Štrige i štriguni

Štrige i štriguni is actually a sinonym for witches and warlocks, and in some places they are called viške i višci. Their abilities are magic powers, turning others into different forms (mostly snakes or oxen), flying and different sorcery. According to tradition, they ate children, human hearts and livers to preserve their powers. Witches especially attacked children and young men because of their youth and freshness of their blood, and sinless souls. They also often attacked shepherds’ dwellings and slaughtered their sheeps and goats. It was believed that they come from certain families, and that their knowledge was transfered from one generation to the other. A greater number of stories is associated with women who transfered their knowledge onto their daughters, and so on. For some, even names were known, such as the story of Rebelka, Brudska, Štrigun Krsto and his sister, Štrigun from Pulja, etc. People mainly feared them, and the common topics of the stories are how to outwit the witch, how to escape her, the struggle between good and evil (priest, monk and witch). The witches loved to dance in the fields at night, as the people would say “the wild witch dancing”. They would also gather around open fire (koleda) and dance in a scary and noisy way. The maintaining of koleda was important for the local people, because it is the personification of the village. If witches would set fire to koleda, it meant that they set the village on fire. They used magic words for flying: “Not into brambles, not into scrambles, not into shrub, not into grub, but to Babin Dub (or any other location).” This way tey would not get hurt by flying into obstacles. Some of the stories are so dark that they could almost be attributable to horror fiction, and every story-teller would say at the end: “Yes, yes, that is the living truth” which tells us how convinced people were of the story told. The fear was real and omnipresent. Witches and warlocks, and the evil in general could be cast out by incense, holy water, and by engraving a special symbol, the so-called Solomon star.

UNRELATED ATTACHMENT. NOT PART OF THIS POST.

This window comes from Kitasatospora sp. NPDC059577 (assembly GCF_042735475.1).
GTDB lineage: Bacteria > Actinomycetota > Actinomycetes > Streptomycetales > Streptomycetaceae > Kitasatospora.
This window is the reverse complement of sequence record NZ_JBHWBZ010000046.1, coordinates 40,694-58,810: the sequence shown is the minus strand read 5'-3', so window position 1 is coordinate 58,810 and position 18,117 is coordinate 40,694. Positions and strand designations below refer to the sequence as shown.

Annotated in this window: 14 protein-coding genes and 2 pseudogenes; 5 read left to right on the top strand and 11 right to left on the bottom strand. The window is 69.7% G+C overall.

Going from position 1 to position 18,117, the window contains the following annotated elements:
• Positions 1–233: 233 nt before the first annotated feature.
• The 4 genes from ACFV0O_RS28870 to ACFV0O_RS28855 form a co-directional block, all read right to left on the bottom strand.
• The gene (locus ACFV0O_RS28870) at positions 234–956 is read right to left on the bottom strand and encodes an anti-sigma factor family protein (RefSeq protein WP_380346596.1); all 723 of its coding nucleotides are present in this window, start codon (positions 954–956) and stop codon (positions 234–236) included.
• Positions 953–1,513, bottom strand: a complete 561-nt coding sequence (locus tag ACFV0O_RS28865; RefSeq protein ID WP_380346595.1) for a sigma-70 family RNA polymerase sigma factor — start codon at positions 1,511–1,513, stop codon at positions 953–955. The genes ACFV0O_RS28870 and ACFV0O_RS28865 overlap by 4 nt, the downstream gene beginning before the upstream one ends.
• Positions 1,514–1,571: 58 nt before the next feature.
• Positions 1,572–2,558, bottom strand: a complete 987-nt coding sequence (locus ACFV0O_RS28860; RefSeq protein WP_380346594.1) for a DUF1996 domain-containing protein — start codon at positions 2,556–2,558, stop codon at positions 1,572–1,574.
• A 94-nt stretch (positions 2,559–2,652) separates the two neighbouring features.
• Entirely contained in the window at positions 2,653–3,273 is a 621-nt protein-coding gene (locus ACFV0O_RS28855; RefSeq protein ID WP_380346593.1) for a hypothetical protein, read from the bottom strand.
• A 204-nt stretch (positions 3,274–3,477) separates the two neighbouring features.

(Source: Institute of Ethnology and Folklore in Zagreb, the Department of Ethnology of the Croatian Academy of Sciences and Arts in Zagreb and digital manuscripts archives of the Public Institution of Nature Park Telašćica)